The second leg was a far cagier affair and Tottenham’s away goal paled into insignificance when an Anderlecht breakaway was finished off by Alex Czerniatynski to leave Tottenham trailing and in huge trouble. Burkinshaw brought on a half-fit Ossie Ardiles as Tottenham desperately searched for an equaliser and the Argentinian rattled a shot against the crossbar as the minutes ticked by. It looked as though it would be an agonising defeat for Tottenham but with six minutes remaining, Graham Roberts, up from the back, coolly fired home to level the scores.
With a now booming atmosphere at White Hart Lane, both sides, no doubt exhausted, played a further 30 minutes of extra time before the dreaded inevitability of a penalty shoot-out occurred.
After four perfect penalties from Tottenham, Danny Thomas missed and gave Anderlecht the opportunity to equalise after Olsen had missed their first penalty. Anor Guojohnsen was the man to step up if he scored it would be sudden death, if he missed Tottenham would win the UEFA Cup. He shot to his left. But Parks, the vastly inexperienced 21-year-old goalkeeper stretched out his arm and tipped the shot past the post to become the hero in the final and to win Tottenham the trophy.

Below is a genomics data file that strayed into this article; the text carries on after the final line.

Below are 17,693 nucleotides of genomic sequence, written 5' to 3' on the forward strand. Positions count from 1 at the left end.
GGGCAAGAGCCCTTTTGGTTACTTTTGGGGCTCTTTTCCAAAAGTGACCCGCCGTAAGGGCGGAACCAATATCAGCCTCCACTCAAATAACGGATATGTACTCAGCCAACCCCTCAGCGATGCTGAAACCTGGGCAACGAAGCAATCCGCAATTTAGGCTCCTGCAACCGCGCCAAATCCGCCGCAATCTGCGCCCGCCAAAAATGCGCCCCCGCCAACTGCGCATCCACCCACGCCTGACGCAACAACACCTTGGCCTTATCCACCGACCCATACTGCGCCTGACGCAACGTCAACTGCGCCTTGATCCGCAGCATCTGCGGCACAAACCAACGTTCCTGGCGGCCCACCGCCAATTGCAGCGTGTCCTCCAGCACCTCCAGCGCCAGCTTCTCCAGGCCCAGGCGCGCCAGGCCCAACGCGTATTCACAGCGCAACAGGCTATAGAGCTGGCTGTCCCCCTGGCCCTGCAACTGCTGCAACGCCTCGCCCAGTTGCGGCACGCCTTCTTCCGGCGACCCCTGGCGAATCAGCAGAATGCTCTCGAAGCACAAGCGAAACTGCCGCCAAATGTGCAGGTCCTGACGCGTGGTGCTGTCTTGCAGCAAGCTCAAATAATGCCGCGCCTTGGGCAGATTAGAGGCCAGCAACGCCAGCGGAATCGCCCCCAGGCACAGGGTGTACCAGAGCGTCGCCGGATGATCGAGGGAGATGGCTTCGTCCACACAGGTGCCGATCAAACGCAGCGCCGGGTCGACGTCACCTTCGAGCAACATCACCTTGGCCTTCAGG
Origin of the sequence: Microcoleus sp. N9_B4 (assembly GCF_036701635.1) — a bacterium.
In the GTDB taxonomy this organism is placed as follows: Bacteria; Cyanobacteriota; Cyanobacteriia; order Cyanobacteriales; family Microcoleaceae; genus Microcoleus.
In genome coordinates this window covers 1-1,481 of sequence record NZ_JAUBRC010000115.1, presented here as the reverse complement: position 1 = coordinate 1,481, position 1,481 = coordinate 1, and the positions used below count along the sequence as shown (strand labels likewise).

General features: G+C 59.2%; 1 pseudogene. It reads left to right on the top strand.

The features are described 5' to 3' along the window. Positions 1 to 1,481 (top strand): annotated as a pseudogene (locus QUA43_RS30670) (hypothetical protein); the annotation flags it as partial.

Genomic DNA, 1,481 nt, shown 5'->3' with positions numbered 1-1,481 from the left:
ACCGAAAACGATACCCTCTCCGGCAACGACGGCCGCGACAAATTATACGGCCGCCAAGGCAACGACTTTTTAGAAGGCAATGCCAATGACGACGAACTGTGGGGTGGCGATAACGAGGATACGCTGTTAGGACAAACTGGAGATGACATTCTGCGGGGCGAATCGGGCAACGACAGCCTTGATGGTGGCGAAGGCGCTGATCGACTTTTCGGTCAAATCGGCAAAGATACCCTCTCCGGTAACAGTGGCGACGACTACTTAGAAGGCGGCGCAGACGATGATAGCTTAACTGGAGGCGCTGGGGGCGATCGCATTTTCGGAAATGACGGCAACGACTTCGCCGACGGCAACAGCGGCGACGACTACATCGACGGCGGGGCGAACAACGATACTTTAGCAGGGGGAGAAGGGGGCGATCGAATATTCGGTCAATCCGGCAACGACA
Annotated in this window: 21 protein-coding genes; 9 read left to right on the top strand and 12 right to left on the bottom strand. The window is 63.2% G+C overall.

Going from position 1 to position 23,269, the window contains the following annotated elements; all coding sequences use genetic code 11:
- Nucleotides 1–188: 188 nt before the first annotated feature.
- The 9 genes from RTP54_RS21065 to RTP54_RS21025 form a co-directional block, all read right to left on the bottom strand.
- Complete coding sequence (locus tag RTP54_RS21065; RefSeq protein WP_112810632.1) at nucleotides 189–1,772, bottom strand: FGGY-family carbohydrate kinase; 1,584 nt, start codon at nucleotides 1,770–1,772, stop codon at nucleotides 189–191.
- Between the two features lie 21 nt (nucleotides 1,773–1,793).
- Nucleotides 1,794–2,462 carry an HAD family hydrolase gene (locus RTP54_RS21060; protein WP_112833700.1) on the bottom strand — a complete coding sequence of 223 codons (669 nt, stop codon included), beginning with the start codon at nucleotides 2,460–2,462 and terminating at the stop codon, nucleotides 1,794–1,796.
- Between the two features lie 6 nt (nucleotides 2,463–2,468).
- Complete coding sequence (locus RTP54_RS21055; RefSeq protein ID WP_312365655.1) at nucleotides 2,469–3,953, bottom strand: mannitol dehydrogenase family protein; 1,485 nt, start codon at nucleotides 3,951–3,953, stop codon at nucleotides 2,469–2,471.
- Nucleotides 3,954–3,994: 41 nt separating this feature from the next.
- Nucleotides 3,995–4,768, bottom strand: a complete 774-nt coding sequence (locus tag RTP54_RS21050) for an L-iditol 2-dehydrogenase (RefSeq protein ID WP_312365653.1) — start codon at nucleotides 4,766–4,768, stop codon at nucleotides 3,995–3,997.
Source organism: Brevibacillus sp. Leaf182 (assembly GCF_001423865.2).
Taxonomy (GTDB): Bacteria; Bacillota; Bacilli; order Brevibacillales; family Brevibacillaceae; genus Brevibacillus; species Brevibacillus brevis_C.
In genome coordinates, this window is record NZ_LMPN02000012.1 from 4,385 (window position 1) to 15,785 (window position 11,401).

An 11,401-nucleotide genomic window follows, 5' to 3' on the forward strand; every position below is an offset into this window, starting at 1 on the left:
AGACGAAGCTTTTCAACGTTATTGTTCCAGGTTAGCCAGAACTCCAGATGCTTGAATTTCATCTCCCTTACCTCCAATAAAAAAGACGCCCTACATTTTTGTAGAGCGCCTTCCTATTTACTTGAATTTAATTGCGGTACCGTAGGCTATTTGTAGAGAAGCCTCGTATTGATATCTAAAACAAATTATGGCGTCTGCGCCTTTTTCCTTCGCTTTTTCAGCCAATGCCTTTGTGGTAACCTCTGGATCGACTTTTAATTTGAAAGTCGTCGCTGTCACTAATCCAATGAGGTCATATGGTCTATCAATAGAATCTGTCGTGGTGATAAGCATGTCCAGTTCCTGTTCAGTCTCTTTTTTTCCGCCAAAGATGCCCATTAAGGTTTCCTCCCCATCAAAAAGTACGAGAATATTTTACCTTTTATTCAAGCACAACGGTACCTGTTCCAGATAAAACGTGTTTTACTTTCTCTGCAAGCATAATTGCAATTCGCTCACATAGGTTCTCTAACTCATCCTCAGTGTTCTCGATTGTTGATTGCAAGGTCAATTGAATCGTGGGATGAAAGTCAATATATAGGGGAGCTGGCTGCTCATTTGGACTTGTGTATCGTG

The UEFA Cup triumph was a testament to Tottenham’s exciting and adventurous way pf playing under Burkinshaw, who had transformed the side into a side that could perform against any team in Europe.
However, the trophy – Tottenham’s third major trophy under Burkinshaw – would be the last under Keith Burkinshaw, who several weeks later announced he would leave the club after disagreements with the directors.
Tottenham returned to a European final in 2019, losing against Liverpool in the Champions League final. However, the club have not won a trophy since 2008 and their 1984 UEFA Cup triumph remains as their last European trophy.